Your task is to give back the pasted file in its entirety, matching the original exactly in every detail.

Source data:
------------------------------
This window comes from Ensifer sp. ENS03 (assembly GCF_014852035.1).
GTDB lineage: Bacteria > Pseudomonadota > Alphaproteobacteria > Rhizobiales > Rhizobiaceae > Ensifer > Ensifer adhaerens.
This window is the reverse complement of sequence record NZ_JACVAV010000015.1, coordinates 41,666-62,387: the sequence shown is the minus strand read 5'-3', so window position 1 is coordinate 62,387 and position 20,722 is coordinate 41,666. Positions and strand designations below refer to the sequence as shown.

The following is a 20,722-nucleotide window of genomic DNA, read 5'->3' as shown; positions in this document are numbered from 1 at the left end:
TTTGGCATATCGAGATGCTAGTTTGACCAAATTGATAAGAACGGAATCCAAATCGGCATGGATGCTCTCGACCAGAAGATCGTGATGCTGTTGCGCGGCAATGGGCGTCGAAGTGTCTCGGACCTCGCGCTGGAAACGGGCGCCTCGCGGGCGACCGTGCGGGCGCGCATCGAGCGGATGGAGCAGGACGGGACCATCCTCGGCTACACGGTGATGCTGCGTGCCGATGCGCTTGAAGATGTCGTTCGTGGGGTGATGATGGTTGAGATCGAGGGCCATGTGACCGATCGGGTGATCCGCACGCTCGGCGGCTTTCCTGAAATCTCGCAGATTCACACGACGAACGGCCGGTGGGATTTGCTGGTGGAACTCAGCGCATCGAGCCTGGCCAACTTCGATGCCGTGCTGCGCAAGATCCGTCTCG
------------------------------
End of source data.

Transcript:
This window comes from Ensifer sp. ENS03 (assembly GCF_014852035.1).
GTDB lineage: Bacteria > Pseudomonadota > Alphaproteobacteria > Rhizobiales > Rhizobiaceae > Ensifer > Ensifer adhaerens.
This window is the reverse complement of sequence record NZ_JACVAV010000015.1, coordinates 41,666-62,387: the sequence shown is the minus strand read 5'-3', so window position 1 is coordinate 62,387 and position 20,722 is coordinate 41,666. Positions and strand designations below refer to the sequence as shown.

The following is a 20,722-nucleotide window of genomic DNA, read 5'->3' as shown; positions in this document are numbered from 1 at the left end:
TTTGGCATATCGAGATGCTAGTTTGACCAAATTGATAAGAACGGAATCCAAATCGGCATGGATGCTCTCGACCAGAAGATCGTGATGCTGTTGCGCGGCAATGGGCGTCGAAGTGTCTCGGACCTCGCGCTGGAAACGGGCGCCTCGCGGGCGACCGTGCGGGCGCGCATCGAGCGGATGGAGCAGGACGGGACCATCCTCGGCTACACGGTGATGCTGCGTGCCGATGCGCTTGAAGATGTCGTTCGTGGGGTGATGATGGTTGAGATCGAGGGCCATGTGACCGATCGGGTGATCCGCACGCTCGGCGGCTTTCCTGAAATCTCGCAGATTCACACGACGAACGGCCGGTGGGATTTGCTGGTGGAACTCAGCGCATCGAGCCTGGCCAACTTCGATGCCGTGCTGCGCAAGATCCGTCTCG